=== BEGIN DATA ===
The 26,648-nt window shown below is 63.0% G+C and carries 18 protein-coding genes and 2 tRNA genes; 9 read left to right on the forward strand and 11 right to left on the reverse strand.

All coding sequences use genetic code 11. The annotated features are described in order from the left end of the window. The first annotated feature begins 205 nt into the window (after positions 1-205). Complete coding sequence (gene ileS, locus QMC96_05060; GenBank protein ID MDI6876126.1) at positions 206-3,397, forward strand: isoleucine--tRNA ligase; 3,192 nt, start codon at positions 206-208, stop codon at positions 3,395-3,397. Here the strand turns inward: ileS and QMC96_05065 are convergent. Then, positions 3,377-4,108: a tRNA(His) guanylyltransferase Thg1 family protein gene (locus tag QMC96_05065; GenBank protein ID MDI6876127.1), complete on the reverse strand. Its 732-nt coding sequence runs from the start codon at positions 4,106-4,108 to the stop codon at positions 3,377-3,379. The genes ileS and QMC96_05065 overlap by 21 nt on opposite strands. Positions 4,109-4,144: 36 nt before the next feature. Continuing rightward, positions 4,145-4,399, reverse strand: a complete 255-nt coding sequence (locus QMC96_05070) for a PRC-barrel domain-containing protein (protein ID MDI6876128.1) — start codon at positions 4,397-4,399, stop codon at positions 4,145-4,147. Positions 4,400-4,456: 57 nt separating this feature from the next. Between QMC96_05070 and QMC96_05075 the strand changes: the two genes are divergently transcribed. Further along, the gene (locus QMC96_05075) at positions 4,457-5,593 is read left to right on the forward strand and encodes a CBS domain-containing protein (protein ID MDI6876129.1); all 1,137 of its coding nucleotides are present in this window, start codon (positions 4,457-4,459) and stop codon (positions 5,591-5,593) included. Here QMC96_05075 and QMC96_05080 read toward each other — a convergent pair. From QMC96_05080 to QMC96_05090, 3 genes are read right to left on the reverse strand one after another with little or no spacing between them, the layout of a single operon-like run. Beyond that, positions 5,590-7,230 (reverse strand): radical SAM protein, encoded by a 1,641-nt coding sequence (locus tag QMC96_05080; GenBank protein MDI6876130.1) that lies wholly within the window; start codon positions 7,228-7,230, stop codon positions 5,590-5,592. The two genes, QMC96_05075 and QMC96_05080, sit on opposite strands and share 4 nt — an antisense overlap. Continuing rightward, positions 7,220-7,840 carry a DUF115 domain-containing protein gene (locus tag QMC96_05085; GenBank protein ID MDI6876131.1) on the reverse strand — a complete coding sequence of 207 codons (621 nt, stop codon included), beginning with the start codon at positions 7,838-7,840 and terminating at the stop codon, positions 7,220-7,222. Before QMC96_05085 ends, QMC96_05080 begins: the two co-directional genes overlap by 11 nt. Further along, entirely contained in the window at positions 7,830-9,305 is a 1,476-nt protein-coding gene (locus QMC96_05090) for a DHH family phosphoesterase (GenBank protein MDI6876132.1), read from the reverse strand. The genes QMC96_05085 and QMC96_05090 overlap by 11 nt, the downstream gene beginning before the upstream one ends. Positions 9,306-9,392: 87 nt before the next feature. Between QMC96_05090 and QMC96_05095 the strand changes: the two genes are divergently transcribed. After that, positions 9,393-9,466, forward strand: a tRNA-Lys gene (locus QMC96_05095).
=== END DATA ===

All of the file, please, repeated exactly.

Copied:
The 26,648-nt window shown below is 63.0% G+C and carries 18 protein-coding genes and 2 tRNA genes; 9 read left to right on the forward strand and 11 right to left on the reverse strand.

All coding sequences use genetic code 11. The annotated features are described in order from the left end of the window. The first annotated feature begins 205 nt into the window (after positions 1-205). Complete coding sequence (gene ileS, locus QMC96_05060; GenBank protein ID MDI6876126.1) at positions 206-3,397, forward strand: isoleucine--tRNA ligase; 3,192 nt, start codon at positions 206-208, stop codon at positions 3,395-3,397. Here the strand turns inward: ileS and QMC96_05065 are convergent. Then, positions 3,377-4,108: a tRNA(His) guanylyltransferase Thg1 family protein gene (locus tag QMC96_05065; GenBank protein ID MDI6876127.1), complete on the reverse strand. Its 732-nt coding sequence runs from the start codon at positions 4,106-4,108 to the stop codon at positions 3,377-3,379. The genes ileS and QMC96_05065 overlap by 21 nt on opposite strands. Positions 4,109-4,144: 36 nt before the next feature. Continuing rightward, positions 4,145-4,399, reverse strand: a complete 255-nt coding sequence (locus QMC96_05070) for a PRC-barrel domain-containing protein (protein ID MDI6876128.1) — start codon at positions 4,397-4,399, stop codon at positions 4,145-4,147. Positions 4,400-4,456: 57 nt separating this feature from the next. Between QMC96_05070 and QMC96_05075 the strand changes: the two genes are divergently transcribed. Further along, the gene (locus QMC96_05075) at positions 4,457-5,593 is read left to right on the forward strand and encodes a CBS domain-containing protein (protein ID MDI6876129.1); all 1,137 of its coding nucleotides are present in this window, start codon (positions 4,457-4,459) and stop codon (positions 5,591-5,593) included. Here QMC96_05075 and QMC96_05080 read toward each other — a convergent pair. From QMC96_05080 to QMC96_05090, 3 genes are read right to left on the reverse strand one after another with little or no spacing between them, the layout of a single operon-like run. Beyond that, positions 5,590-7,230 (reverse strand): radical SAM protein, encoded by a 1,641-nt coding sequence (locus tag QMC96_05080; GenBank protein MDI6876130.1) that lies wholly within the window; start codon positions 7,228-7,230, stop codon positions 5,590-5,592. The two genes, QMC96_05075 and QMC96_05080, sit on opposite strands and share 4 nt — an antisense overlap. Continuing rightward, positions 7,220-7,840 carry a DUF115 domain-containing protein gene (locus tag QMC96_05085; GenBank protein ID MDI6876131.1) on the reverse strand — a complete coding sequence of 207 codons (621 nt, stop codon included), beginning with the start codon at positions 7,838-7,840 and terminating at the stop codon, positions 7,220-7,222. Before QMC96_05085 ends, QMC96_05080 begins: the two co-directional genes overlap by 11 nt. Further along, entirely contained in the window at positions 7,830-9,305 is a 1,476-nt protein-coding gene (locus QMC96_05090) for a DHH family phosphoesterase (GenBank protein MDI6876132.1), read from the reverse strand. The genes QMC96_05085 and QMC96_05090 overlap by 11 nt, the downstream gene beginning before the upstream one ends. Positions 9,306-9,392: 87 nt before the next feature. Between QMC96_05090 and QMC96_05095 the strand changes: the two genes are divergently transcribed. After that, positions 9,393-9,466, forward strand: a tRNA-Lys gene (locus QMC96_05095).